Friday, October 16, 2009
A film that I suggested for the Film Columbia festival, “No Puedo Vivir Sin Ti” (“I Can’t Live Without You”), will be shown next week. Despite its Spanish title, the movie is from Taiwan, the story of an impoverished dock worker who tries to provide for his young daughter after the break up of his marriage. I saw a rough cut of the film during a visit to Taipei last December and was deeply moved by it. The writer/star/producer, Wen-Pin Chen, gave me a DVD copy that I passed on to the Chatham Film Club. Wen-Pin will fly in, stay with us and be there for the showing -- Saturday, Oct. 24, 7:30 p.m. at Morris Memorial – to answer questions.
A tender story about love and its troubles, the movie also offers a striking portrait of layers of social and political inequality. It’s Taiwan’s submission to the Academy Awards this year.
Here’s the trailer:
Friday, October 09, 2009
The award of the Nobel Peace Prize to Barack Obama came as a shock to many people, especially in the U.S. “But what has he accomplished?” the TV pundits complained. “It’s just too soon for him to be recognized in this way!” Much of the grumbling, in my view, badly misunderstands what the prize is all about and what it has become in recent years.
The story is long and complicated, but one turning point stands out. For many decades after its founding in the early 20th century, the Peace Prize Committee gave the award to presidents, prime ministers, diplomats, and official international organizations. It was basically a way to recognize notable achievements in peace negotiations, including treaties, service to the U.N. and the like. Then, in 1973 the committee gave the prize to Henry Kissinger (of all people!) and also to Le Doc To for their efforts to end the Vietnam War. Whatever the opinion of this decision may have been around the world, it brought a fire storm of criticism in Norway because many people there regarded Kissinger as a war criminal for his policies of U.S. bombing in Laos, Cambodia and Vietnam.
The ensuing shake-up in the Peace Prize Committee gave it a new a tone and focus. If you look at the list persons and organizations that have won the Peace Prize since the Kissinger debacle, you’ll see an emphasis upon human rights and environmental activists along with humanitarians, often those whose work has become a major irritant to authoritarian political regimes. Yes, there are still prizes for heads of state and diplomats who’ve taken significant steps to lessen tensions and resolve conflicts within the community of nations. But the general thrust of the prize has been to recognize voices and strategies that promise long term improvement in human relationships and prospects for a healthy biosphere.
In that light, the Peace Prize is unlike those given in the sciences and literature. The accomplishment need not be evident in any tangible form. What is valued is the spirit of a body of work that moves the world in positive, humane directions. According to the criteria that govern the selection, the prize should be given to a person who has done the most to promote world peace during the previous year. This time the Committee’s statement simply affirms that Barack Obama deserves recognition “for his extraordinary efforts to strengthen international diplomacy and cooperation between peoples." I don’t think there can be much quarrel with that judgment.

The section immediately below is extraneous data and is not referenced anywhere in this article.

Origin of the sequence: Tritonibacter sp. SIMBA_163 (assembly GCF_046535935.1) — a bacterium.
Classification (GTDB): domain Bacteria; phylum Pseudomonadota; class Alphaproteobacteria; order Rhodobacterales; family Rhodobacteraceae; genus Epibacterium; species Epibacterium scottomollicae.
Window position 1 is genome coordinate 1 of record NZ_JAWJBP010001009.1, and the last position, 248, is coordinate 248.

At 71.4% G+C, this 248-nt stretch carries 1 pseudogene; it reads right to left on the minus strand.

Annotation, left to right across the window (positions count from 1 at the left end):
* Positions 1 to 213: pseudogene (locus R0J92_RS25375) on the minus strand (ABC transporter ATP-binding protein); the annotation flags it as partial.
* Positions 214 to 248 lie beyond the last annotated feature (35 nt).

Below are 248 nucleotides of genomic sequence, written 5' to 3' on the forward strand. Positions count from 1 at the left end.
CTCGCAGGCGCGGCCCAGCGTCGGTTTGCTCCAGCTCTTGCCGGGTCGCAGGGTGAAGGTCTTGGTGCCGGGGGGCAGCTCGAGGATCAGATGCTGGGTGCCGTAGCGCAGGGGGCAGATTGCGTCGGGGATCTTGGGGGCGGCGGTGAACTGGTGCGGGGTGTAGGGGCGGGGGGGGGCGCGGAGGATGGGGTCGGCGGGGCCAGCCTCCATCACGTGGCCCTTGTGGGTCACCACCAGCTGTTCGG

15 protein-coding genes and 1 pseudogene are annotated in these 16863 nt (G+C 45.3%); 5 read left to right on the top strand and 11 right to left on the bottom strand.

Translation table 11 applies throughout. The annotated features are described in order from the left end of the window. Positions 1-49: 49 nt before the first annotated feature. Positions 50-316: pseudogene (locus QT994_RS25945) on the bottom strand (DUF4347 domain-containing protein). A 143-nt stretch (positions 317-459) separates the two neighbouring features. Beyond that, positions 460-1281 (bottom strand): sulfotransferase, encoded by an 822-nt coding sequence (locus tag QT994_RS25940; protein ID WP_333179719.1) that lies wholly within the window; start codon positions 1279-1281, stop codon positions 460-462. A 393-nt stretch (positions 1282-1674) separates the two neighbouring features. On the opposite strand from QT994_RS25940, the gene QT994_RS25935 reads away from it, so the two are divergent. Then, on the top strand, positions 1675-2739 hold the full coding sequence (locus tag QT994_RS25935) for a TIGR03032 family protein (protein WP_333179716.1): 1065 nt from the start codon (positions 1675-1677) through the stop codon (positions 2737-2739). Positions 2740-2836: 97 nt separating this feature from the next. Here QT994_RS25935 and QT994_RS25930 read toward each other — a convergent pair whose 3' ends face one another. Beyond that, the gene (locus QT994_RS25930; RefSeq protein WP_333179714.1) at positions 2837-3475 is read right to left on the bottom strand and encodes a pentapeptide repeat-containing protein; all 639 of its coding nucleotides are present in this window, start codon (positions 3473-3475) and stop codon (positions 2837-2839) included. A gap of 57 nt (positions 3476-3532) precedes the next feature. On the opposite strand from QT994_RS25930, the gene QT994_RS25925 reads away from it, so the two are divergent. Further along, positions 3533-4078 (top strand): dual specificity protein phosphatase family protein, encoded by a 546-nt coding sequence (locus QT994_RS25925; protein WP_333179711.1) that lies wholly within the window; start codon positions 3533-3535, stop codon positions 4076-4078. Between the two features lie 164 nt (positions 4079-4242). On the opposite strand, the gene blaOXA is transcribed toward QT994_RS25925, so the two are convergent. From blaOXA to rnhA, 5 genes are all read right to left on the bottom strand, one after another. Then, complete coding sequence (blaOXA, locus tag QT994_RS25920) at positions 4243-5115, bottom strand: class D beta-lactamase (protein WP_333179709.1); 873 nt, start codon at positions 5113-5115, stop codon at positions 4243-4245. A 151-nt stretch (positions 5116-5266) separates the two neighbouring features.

My own understanding of these matters stems from conversations with my friend and colleague, Norwegian historian Francis Sejersted, my host at a University of Oslo research center in the early 1990s and who was at the time Chair of the Nobel Peace Prize Committee. While he couldn’t discuss any specific deliberations about prize winners, he was fairly open about the general processes and sentiments that surround the operation. For example, he was greatly amused by the costly but ultimately futile public relations campaigns that try to promote particular candidates for the prize. “You’d be amazed at the stacks of materials that arrive at our door each day.” About Henry Kissinger he noted that the atmosphere of protest about the award evidently prevented him from coming to Oslo to receive it or to give the customary Nobel prize winner’s address. “But he did cash the check!” Sejersted said with a wink.
Over lunch one day I decide to poke fun at Francis about the direction and character of some of the recent decisions. “So let me see if I understand the process. You five guys in the Peace Prize Committee sit in a little room in downtown Oslo and ask: ‘OK, which nasty, brutal dictatorial regime shall we knock off this year?’ That’s how it works, right?”
Sejersted smiled and told me a story. “After the announcement of an award to a human rights advocate in South Asia, the president of the country in question asked angrily: ‘What difference does it make that a little group of Norwegians decide to give somebody a prize?’”
“He was perfectly right, of course” Francis agreed. “It shouldn’t make any difference that a group of people from a little country like Norway gives a prize!” Then he chuckled and said, “But is does make a difference. And the interesting thing is…no one knows why."
- Langdon Winner